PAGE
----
The other day I saw rain in the forecast for the first time in a while and thought, “how do sheep get clean?” I had the idea to set out a couple of the skins to be rained on, hoping that the wool would be washed out. This seemed safer to me than washing them by hand – I’m worried about felting the wool by mistake.
Though the rain certainly did the skins no harm, it didn’t leave them completely clean either. I’ll still need to hand wash them either in my bathtub (undesirable) or under the hose outside (cold).
Usually I would wash blood and gunk out of a skin after fleshing it, before acidification, but I obviously didn’t get the wool clean with these. I was rushing, fighting the weather and running out of time, just trying to preserve them from decay and wool loss.
The rain experiment wasn’t totally worthless though, because one of the wet skins is a shearling hide that it turns out I had actually soap tanned back in ’19. I could tell by the way the leather repelled water; it beaded up on it.
The shearling just needs to be oiled, smoked, and washed at this point!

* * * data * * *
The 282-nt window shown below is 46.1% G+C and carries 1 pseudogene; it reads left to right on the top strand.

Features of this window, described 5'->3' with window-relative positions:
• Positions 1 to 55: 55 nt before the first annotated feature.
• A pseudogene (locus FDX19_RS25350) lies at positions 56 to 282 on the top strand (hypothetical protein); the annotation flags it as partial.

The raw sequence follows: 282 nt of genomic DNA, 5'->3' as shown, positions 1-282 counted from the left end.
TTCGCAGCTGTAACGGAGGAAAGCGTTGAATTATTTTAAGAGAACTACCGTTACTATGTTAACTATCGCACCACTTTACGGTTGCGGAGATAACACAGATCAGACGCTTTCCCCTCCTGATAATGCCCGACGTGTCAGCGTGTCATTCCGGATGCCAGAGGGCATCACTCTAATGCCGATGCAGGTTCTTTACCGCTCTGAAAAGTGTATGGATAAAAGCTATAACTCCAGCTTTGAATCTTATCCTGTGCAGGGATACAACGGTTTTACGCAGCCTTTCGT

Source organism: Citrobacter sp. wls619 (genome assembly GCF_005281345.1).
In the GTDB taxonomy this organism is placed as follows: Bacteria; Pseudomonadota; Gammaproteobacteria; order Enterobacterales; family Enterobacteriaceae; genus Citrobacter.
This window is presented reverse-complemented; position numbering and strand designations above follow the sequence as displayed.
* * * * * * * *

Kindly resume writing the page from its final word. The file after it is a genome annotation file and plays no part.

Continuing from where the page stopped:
Today I finished scraping and breaking the big white one.
I’m really happy with where it’s at. It’ll be getting a dressing of soap and oil in the next few days to soften up the stiffer bits that I couldn’t work on without damaging. This is mainly the edges, which I’ll trim to some extent anyway. Especially the nape, which I suspect is not just stained but actually dyed by old blood.
I’m surprised at how easily this hide is breaking without having it stretched on a frame. To compensate, I’m draping it over a tall painting easel and gripping the top with one hand while I scrape with the other.
I love the sound my new breaking tool makes against the leather. It reminds me of the whisper-shush of a scythe blade from when I used to mow buckwheat. I stood outside in the cold and worked my sheepskin today; it was quiet and I was alone but for my work and my thoughts. Good company, actually.